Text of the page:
Game three against the Nationals saw starter Zack Wheeler throw 5 innings while allowing 4 runs, followed by Robert Gsellmen allowing 1 run over 1.1 innings, followed by Luis Avilan and Tim Peterson recording 1 out each to finish the 7th. All three of these relievers to this point had yet to appear this season, so I’m fine with Callaway here using the fresher arms.

The Mets rallied to tie up the game in the top of the eighth, making the score 5-5. For the eighth inning, he turned to Justin Wilson again, who had pitched the night before. He pitched a scoreless 8th but was sent back out for the 9th inning, where he recorded only one out before he gave up a walk-off home run to Trea Turner.

This was the second big moment with the bullpen where I questioned Callaway’s decision to have Wilson pitch multiple innings after pitching the day before, especially since he made the mistake to use 3 relievers to get through 2 innings earlier on in the game.

In Game 4, Steven Matz pitched 5.1 innings, allowing 3 runs, but only 1 earned. Tim Peterson pitched 1.2 scoreless innings in relief, followed by Jeurys Familia, who pitched a scoreless 8th, and then Edwin Diaz. This was an odd decision because going into the 9th, the Mets had a 7-3 lead and shouldn’t have wasted their closer. Diaz pitched a scoreless 9th, but did struggle and threw 29 pitches, meaning he was unavailable for Game 5 the following night.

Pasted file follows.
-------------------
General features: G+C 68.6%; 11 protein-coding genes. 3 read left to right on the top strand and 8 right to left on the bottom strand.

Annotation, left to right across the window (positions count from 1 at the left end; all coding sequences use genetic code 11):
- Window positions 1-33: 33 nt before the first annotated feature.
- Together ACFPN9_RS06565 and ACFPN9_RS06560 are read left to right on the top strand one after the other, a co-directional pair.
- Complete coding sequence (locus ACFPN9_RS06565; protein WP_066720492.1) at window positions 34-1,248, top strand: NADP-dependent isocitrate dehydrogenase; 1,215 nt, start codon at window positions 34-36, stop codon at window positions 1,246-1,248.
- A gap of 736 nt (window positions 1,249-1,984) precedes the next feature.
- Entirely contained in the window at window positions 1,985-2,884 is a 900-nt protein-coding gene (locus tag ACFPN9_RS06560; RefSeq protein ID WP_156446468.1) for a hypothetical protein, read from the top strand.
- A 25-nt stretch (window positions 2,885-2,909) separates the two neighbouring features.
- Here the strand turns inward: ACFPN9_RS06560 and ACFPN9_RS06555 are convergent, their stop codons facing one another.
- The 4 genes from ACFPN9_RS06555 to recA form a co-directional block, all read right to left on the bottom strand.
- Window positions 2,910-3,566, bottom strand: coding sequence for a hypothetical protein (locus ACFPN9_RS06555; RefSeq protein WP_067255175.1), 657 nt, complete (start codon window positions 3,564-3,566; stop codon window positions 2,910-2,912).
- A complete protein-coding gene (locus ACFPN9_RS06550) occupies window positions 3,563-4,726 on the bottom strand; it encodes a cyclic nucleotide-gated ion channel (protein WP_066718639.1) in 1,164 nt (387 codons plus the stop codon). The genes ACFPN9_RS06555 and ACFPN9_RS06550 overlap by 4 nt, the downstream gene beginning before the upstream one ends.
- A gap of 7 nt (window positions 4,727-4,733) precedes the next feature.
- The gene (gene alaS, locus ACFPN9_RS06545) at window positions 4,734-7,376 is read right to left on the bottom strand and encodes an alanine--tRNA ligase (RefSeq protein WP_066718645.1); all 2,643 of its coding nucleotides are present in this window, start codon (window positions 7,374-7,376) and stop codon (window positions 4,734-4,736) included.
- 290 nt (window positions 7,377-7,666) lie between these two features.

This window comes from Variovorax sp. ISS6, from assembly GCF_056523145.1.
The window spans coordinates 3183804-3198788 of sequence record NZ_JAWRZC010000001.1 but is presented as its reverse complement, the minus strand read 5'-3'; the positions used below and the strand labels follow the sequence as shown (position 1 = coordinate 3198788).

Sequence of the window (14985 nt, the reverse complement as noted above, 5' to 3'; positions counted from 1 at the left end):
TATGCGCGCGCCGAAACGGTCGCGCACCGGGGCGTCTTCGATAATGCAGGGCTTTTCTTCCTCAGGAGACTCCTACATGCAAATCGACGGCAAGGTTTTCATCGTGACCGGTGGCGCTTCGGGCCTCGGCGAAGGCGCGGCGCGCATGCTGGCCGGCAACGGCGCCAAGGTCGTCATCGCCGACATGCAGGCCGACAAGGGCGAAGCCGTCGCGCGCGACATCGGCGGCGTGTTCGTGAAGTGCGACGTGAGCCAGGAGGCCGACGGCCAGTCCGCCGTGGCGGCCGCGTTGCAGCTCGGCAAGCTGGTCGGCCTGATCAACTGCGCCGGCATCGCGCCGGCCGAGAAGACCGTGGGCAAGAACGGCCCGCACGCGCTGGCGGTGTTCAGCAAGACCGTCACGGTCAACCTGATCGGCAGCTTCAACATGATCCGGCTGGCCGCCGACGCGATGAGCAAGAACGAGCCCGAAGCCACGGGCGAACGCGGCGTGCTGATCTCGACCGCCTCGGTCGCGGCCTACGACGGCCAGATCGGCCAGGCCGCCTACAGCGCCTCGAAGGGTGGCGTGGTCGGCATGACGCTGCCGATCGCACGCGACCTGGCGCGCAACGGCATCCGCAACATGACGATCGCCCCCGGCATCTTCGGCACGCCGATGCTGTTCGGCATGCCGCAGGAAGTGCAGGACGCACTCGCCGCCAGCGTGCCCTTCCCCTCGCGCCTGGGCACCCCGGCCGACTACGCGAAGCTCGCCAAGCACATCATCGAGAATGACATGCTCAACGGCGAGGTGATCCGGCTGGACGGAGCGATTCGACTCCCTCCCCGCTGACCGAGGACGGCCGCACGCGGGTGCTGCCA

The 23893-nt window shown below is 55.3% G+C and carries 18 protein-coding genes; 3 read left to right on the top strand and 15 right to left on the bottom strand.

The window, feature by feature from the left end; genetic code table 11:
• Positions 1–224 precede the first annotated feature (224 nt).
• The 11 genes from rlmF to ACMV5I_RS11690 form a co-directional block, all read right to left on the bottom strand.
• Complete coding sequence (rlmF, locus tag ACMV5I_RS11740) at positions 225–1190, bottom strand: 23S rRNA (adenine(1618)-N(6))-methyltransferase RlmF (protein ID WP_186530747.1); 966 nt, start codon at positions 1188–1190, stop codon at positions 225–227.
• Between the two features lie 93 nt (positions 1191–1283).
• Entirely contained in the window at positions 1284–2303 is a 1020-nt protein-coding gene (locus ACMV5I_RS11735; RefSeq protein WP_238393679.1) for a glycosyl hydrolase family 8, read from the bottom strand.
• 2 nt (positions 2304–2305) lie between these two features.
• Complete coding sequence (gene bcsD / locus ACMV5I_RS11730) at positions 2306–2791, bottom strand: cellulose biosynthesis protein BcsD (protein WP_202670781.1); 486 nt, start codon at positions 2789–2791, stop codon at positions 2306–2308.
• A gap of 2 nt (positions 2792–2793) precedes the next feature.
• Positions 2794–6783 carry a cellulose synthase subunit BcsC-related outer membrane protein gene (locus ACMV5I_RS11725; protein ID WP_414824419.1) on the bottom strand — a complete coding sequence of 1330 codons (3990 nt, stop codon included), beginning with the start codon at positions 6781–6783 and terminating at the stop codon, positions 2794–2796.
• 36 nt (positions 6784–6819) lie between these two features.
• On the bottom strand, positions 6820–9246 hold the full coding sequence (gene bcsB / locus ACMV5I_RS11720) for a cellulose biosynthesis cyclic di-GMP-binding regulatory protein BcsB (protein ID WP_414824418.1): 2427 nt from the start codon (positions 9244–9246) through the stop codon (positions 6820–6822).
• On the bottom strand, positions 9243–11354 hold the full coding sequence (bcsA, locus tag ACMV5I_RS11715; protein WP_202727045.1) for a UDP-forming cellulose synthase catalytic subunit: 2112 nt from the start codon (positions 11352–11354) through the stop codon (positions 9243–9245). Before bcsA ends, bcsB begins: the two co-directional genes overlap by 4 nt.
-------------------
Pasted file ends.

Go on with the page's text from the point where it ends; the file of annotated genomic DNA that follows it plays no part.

In Game 5 of the season, Jason Vargas was pulled following the fifth inning with a 5-2 lead, after throwing only 74 pitches. Robert Gsellman pitched a scoreless 6th, followed by Seth Lugo, who had a rough 7th inning, where he allowed 2 runs, shortening the Mets lead then to 6-4

Then Callaway left Lugo in to start the 8th, where he only recorded 1 out, allowed a third run and left with the bases loaded. Wilson was then brought in to finish the 8th, and then the 9th inning to finish the game, with the Mets winning 6-5.

The Breakdown

In summary, as displayed by the breakdown of the first 5 games, Mickey Callaway has shown that he has been overusing certain pitchers in improper situations, as well as leaving relievers in the game too much.

While it is only 5 games into the season, if the Mets hope to make the postseason, they need to address this issue in strategy and not overuse their relievers, because if players like Lugo or Justin Wilson get overused consistently, then they likely won’t make it to October.

They also need to be sure not to burn through the bullpen when they know that other relievers may be unavailable for the game, such as in-game three where 3 pitchers were used to get through the 6th and 7th innings, forcing Wilson to have to pitch two on short rest.

While it’s easy to criticize the team in hindsight, I am a fan of the bullpen we currently have in place right now, but I’m concerned that the overuse and mismanagement of some of the relievers will lead to inconsistent performance and potential injury.

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My hope is that Mickey Callaway takes notice of these issues in strategy sooner rather than later, and corrects them so that the Mets stand a better chance of making the postseason in 2019.